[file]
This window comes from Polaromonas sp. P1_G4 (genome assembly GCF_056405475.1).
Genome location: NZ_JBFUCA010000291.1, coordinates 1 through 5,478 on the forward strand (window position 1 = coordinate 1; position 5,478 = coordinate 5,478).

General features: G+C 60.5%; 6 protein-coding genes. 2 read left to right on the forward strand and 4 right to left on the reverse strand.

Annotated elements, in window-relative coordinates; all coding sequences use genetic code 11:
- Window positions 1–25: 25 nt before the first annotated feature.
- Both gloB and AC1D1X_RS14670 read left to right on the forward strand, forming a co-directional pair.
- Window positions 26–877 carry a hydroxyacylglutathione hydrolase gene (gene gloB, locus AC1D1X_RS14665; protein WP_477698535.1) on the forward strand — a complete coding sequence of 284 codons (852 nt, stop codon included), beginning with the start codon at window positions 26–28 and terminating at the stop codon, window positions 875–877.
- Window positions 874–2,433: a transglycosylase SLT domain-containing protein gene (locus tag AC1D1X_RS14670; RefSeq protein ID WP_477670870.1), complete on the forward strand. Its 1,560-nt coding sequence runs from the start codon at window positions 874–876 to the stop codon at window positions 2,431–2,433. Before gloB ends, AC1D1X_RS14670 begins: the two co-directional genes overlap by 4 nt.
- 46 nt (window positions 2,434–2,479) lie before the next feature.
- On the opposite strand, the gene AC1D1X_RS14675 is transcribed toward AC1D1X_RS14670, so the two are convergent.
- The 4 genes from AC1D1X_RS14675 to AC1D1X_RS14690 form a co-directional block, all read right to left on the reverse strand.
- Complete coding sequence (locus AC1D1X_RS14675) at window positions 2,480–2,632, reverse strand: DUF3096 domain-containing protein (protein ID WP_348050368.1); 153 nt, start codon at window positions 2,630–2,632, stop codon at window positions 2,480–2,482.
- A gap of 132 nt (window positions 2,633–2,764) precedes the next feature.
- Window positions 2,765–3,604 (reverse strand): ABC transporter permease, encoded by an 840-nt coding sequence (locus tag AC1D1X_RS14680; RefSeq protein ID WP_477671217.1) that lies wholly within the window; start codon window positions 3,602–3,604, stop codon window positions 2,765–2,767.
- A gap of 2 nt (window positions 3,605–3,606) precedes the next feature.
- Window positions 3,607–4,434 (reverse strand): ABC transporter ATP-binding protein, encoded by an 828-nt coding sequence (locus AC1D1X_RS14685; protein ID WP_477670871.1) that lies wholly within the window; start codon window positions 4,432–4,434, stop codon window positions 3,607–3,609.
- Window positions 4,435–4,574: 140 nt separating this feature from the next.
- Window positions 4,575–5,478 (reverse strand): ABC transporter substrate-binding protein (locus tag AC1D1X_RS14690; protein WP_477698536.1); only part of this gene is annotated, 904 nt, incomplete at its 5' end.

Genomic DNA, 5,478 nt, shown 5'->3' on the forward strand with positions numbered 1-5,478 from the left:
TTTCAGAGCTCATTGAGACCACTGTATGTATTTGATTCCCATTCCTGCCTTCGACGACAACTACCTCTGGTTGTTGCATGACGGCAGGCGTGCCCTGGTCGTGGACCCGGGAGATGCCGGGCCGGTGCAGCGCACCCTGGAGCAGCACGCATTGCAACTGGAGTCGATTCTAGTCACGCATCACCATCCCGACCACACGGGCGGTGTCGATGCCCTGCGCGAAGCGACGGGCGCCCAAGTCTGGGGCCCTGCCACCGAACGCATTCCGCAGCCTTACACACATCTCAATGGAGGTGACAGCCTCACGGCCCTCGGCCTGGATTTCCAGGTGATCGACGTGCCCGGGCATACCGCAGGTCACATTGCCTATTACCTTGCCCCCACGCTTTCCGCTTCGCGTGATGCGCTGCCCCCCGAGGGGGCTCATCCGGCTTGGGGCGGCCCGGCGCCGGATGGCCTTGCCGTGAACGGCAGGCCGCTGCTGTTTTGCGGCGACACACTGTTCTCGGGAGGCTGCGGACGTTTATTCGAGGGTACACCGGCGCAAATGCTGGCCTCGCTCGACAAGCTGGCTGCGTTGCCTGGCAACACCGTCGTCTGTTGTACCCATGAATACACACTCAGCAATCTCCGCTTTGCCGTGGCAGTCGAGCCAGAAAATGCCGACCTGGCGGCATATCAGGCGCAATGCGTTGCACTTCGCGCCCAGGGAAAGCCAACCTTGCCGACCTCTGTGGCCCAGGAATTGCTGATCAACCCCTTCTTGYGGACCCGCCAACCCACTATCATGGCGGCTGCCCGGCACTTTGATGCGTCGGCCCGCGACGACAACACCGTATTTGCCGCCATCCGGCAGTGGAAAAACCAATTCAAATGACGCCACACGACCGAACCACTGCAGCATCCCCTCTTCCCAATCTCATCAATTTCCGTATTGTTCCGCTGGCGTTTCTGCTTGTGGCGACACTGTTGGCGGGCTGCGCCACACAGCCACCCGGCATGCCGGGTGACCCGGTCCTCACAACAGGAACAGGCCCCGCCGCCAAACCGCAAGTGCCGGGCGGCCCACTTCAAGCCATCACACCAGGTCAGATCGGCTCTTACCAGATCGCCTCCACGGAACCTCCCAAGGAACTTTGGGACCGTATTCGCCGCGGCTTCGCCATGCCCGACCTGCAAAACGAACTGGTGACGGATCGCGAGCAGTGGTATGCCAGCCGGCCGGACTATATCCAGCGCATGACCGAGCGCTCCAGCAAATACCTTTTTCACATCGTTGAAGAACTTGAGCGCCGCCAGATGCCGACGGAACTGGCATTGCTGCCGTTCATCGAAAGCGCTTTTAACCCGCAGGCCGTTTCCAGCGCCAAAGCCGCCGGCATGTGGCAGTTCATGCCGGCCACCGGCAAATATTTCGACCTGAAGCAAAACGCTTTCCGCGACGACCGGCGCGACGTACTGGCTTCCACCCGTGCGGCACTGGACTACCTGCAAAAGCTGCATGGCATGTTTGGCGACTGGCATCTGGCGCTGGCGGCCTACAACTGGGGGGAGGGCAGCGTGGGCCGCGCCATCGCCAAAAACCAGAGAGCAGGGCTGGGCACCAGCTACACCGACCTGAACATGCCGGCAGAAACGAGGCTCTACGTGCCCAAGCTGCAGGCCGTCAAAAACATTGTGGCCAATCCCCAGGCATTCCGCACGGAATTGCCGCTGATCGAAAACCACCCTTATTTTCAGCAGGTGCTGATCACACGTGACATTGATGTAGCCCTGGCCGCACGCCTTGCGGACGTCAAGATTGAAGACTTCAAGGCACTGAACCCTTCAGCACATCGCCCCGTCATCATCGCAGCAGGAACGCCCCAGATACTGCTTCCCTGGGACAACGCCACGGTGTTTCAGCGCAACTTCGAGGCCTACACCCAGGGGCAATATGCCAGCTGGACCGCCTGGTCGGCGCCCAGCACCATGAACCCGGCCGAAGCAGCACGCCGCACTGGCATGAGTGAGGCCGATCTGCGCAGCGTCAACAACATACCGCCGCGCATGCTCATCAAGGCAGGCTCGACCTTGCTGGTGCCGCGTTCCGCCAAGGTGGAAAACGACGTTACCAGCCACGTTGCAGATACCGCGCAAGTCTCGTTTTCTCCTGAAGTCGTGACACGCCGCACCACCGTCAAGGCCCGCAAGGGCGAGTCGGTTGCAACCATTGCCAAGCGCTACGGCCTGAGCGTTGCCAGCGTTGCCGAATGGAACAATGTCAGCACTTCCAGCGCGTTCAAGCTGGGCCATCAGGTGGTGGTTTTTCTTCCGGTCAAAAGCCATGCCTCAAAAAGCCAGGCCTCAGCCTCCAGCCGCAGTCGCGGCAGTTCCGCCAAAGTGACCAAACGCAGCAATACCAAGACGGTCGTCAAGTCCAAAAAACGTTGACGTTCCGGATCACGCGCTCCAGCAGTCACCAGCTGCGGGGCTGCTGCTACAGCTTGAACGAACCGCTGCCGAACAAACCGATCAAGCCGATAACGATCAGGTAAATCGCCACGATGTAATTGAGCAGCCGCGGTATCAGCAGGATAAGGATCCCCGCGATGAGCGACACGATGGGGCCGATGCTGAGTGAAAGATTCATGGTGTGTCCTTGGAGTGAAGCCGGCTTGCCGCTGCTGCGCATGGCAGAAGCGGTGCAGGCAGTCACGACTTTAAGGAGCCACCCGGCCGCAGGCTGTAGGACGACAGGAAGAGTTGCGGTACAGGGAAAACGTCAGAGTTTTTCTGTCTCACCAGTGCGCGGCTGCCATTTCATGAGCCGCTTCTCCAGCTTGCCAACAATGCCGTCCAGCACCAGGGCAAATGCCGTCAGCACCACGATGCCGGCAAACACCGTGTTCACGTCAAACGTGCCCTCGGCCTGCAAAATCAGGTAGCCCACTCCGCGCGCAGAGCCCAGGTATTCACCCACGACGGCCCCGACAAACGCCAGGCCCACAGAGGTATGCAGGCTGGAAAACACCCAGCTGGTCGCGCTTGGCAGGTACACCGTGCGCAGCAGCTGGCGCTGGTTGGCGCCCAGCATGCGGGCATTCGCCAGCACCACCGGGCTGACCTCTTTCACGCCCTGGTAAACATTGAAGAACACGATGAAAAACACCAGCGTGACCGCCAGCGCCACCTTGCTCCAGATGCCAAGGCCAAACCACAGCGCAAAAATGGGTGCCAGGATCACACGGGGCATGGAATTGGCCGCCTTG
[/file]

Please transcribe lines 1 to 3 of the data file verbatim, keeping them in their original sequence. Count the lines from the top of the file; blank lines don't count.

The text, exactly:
This window comes from Polaromonas sp. P1_G4 (genome assembly GCF_056405475.1).
Genome location: NZ_JBFUCA010000291.1, coordinates 1 through 5,478 on the forward strand (window position 1 = coordinate 1; position 5,478 = coordinate 5,478).

General features: G+C 60.5%; 6 protein-coding genes. 2 read left to right on the forward strand and 4 right to left on the reverse strand.